When your home's air conditioner eventually breaks down in the middle of summer, you will need to start shopping for a new one immediately. Instead of making an uninformed quick decision, make sure you understand three things that can help guide you towards purchasing the right air conditioner.

Understand The Differences In Efficiently Ratings

There are two factors that air conditioners are rated by that you will be seeing when shopping around. The energy efficiency ratio (EER) and the seasonal energy efficiency ratio (SEER). The rating is often found on the yellow sticker that has all of the energy rating information.

The key thing to remember is that the higher the number is, the more efficient your air conditioner will be. While the EER rating is based off of constant temperatures throughout the entire year, the SEER rating is based off of temperatures that fluctuate.

Some states do require minimum EER and SEER ratings for their air conditioners, so in a state like California, you will not even be able to find an air conditioner below 12.2 EER and 14 SEER. According to energystar.gov, the most energy efficient air conditioners top out at 16 EER and 20.5 SEER. Use these numbers as a guide to help judge the efficiency of an air conditioner.

Select The Proper Size

If you are purchasing a central air conditioner, you should have a certified technician like one from Metro Air come to your home to properly size your home. They will take square footage, insulation, windows, ceiling height, and vent placement into consideration to determine how big of a condenser to purchase.

Purchasing a room air conditioner is much easier though. Once you measure the square footage of the area you are looking to cool, you can determine which size air conditioner you need with this handy chart. For example, a 500 sq ft room will need an air conditioner that uses 12,000 BTUs.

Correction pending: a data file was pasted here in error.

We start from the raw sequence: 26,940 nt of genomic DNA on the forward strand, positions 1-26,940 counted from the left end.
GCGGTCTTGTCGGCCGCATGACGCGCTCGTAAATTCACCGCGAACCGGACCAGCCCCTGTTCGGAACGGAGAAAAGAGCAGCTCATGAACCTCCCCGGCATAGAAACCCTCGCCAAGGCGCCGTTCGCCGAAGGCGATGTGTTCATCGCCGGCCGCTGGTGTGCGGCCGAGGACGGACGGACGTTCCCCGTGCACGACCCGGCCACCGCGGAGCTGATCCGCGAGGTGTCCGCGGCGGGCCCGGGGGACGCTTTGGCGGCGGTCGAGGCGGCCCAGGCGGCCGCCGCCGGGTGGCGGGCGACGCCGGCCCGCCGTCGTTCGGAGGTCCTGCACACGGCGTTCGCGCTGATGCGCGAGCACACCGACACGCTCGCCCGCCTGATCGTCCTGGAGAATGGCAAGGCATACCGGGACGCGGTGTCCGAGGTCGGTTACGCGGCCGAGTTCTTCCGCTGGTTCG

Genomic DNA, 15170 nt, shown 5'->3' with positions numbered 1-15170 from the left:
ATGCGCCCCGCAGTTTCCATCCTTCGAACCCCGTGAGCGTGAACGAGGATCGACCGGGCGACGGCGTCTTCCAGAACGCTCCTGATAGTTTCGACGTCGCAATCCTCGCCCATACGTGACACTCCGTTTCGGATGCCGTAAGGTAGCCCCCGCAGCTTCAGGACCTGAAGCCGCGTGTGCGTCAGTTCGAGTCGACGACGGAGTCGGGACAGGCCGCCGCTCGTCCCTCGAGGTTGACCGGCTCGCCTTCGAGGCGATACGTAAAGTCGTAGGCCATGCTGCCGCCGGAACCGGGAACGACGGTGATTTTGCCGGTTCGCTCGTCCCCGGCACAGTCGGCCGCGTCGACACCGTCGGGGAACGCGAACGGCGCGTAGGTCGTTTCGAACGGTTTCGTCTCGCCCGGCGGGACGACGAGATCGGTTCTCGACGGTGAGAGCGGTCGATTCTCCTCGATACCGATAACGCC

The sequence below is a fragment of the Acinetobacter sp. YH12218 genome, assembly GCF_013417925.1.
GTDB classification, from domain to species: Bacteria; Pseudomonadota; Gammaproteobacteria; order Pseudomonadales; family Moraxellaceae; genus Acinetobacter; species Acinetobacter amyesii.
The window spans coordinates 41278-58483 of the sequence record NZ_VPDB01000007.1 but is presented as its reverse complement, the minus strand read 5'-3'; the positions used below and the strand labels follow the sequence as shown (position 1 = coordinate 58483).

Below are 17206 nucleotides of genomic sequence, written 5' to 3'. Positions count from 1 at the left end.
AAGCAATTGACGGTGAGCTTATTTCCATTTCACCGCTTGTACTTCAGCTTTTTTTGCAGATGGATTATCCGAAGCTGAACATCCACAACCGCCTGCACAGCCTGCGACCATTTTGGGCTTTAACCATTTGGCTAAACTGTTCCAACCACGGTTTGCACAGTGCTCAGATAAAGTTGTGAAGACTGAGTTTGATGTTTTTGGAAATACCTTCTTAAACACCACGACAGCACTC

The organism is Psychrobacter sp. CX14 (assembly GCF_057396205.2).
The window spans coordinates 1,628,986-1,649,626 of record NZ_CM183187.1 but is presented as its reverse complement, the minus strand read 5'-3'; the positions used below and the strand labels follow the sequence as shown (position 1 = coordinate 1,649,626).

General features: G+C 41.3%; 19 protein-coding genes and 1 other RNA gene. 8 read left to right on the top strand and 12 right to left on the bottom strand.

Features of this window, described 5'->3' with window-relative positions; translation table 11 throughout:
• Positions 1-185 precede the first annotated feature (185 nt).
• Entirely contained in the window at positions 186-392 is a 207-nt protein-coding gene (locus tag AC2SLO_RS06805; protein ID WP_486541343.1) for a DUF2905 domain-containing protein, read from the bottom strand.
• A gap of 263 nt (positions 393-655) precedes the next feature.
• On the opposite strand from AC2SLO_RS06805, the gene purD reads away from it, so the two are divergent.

Verify That Your Electrical Outlets Can Handle The Unit

There is nothing worse than purchasing your new air conditioner only to find out that a fuse is tripped every time the condenser turns on. This may be from the electrical outlet being shared with another major appliance such as a refrigerator or microwave, or from buying an air conditioner that is too powerful for your home's electrical wiring.

If you only have a standard outlet in your home, it most likely uses 115 or 125 volts. This will have no problem running a 15,000 BTU air conditioner on a dedicated circuit. If the air conditioner is bigger than 15,000 BTU, it will require having a 220 volt circuit installed in your home to handle the additional power consumption.

By understanding these 3 things, you will select an air conditioner that will work great for your home.

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